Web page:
Center for Domestic Violence Prevention

  • consequences of commercial sex exploitation

    Community members discussing consequences of commercial sex exploitation of children and role of community in preventing CSEC during a village level community theatre in Bwaise II parish Kawempe

  • Mayor

    The Mayor of Kampala Central Division commits to ensure that the local leadership and police protect children from CSEC during a community public event in Kamwokya.

  • Male Activists

    Male activist engaging men in Kabalagala Makindye Division to discuss how to keep girls safe from CSEC using a community mural.

  • Role Playing

    Community Activists role playing(in small groups) how to conduct impromptu CSEC prevention activities with community members during a skills building training at Uganda Museum.

  • Drama Performance

    Drama performance discussing the how violence against women in intimate relationships puts women at a higher risk of HIV infection, in  Chekwata village Binyiny sub count, Kween district

  • Drama Group

    Drama group  engaging community members to discuss how Violence against women and girls, increases women’s risk to HIV infection In Musas Village, Katikekile, Moroto.

  • Female Community Activist

    Female community activist discussing forms of violence against women with community members in Kakingol village, Katikekile sub county, Moroto

  • Children

    Children discussing consequences of sexual harassment to girls in Binyiny town council,Kween

  • Men discussing

    Men discussing benefits of not using violence in intimate relationships in Kabelyo Village, Moyok-Kween

Welcome To CEDOVIP!

The Center for Domestic Violence Prevention (CEDOVIP) is a local civil society organization committed to preventing violence against women (VAW). CEDOVIP works with communities, institutions, civil society and the government to promote the rights of women and girls to create safer, healthier and happier relationships, homes and communities. Our work aims to create changes in the attitudes, behavior and practices that perpetuate violence against women and girls (VAW/G) and HIV in Uganda. Read more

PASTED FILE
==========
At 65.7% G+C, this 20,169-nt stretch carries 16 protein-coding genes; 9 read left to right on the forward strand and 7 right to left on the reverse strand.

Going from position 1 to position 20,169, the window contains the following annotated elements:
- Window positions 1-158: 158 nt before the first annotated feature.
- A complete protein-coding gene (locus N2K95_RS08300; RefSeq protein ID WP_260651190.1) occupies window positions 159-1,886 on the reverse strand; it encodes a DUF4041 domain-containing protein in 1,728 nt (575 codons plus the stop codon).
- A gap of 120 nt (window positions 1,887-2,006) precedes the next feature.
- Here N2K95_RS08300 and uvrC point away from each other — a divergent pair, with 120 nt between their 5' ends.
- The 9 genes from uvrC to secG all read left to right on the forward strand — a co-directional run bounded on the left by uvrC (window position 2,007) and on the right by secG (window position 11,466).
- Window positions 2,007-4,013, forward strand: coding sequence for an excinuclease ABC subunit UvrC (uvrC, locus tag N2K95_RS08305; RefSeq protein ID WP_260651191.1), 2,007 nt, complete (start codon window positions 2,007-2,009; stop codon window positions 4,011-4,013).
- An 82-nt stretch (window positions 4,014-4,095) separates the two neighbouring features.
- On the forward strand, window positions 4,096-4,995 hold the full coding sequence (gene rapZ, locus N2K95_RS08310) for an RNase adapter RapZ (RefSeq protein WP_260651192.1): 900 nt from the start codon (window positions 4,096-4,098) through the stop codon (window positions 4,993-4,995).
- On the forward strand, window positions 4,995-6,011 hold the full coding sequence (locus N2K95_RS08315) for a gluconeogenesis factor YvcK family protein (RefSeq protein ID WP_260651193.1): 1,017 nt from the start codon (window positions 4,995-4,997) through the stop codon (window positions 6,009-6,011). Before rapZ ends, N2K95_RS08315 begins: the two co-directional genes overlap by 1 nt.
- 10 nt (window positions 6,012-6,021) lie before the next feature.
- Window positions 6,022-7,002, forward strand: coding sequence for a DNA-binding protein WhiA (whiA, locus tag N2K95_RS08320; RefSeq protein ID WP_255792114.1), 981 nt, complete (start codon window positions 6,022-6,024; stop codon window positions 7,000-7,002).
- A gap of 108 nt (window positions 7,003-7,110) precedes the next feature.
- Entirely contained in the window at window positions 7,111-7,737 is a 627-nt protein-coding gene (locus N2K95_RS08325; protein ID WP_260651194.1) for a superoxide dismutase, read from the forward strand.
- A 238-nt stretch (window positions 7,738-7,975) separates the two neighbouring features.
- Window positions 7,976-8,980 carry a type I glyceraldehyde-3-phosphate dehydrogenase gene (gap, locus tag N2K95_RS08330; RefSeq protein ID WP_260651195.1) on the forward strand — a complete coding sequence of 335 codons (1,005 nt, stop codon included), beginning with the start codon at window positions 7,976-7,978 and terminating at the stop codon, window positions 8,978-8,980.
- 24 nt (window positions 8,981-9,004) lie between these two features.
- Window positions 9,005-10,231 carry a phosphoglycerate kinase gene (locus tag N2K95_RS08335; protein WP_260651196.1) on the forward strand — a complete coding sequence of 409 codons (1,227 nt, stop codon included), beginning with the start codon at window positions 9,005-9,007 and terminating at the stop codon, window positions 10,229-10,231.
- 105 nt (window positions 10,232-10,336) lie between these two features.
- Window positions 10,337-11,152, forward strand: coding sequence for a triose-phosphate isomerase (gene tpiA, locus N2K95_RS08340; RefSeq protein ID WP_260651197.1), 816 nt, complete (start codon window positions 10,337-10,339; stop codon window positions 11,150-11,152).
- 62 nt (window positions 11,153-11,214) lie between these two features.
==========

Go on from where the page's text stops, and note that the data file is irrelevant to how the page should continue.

Upcoming Activities

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  • Pius  - Gender Activist MUK Part 3
  • Pius Part  - Gender Activist MUK Part 2
  • Okecho - Head Of Activists MUK
  • Mafigiri Yosia Part 2 - - Gender Activist President  MUK
  • Mafigiri Yosia Part 1- Gender Activist President MUK
  • Ian Kiko - Gender Activist MUK
  • Bushrah - Gender Activist MUK
  • Dorothy Barbra - Gender Activist MUK
  • Samuel Part  - Gender Activist MUK Part 2
  • Mollen - Gender Activist MUK
  • Pius  - Gender Activist MUK Part 1
  • Activists want special court to tackle women's rights abuse
  • UWONET Series: Tackling gender based and sexual violence in Busoga
  • Tracking the root causes of domestic violence
  • Tracking the root causes of domestic violence
  • Tackling Gender based Violence: A look at efforts to empower communities against it.
  • SASA!
  • SASA! An Introduction

Can the Media Be Objective?

Can the Media Be Objective? - CEDOVIP
This document serves as a resource for media personnel on communicating gender in the media. It has been adapted from the materials that CEDOVIP uses during trainings on reporting about gender.

Journalists often believe that their role is to provide an objective perspective on news or current events. However, objectivity is more of a myth than a guiding principle. In reality, a person’s biases, opinions and beliefs will likely show through in the way that the journalist writes or asks questions. Rather than attempting to be objective, it is best to produce a balanced piece that demonstrates awareness of their own gender biases.

This occurs by:

  •  Including more than one perspective or voice in a story
  • Including more than just the views of men, and more than the views of men and women in positions of power/formal authority.
    Seeking out the missing voices
  • Being conscious of language that reinforces stereotypes
  • Tagging women and men according to traditional gender roles
  • Thorough research to understand the myriad of aspects of the issue reported on.
  • Including the gender perspective in coverage of all issues.

To do these things, it is important to observe the ways that people may be marginalized or treated differently because of their gender as well as their race/ethnicity, class/caste, age or any other such factor.

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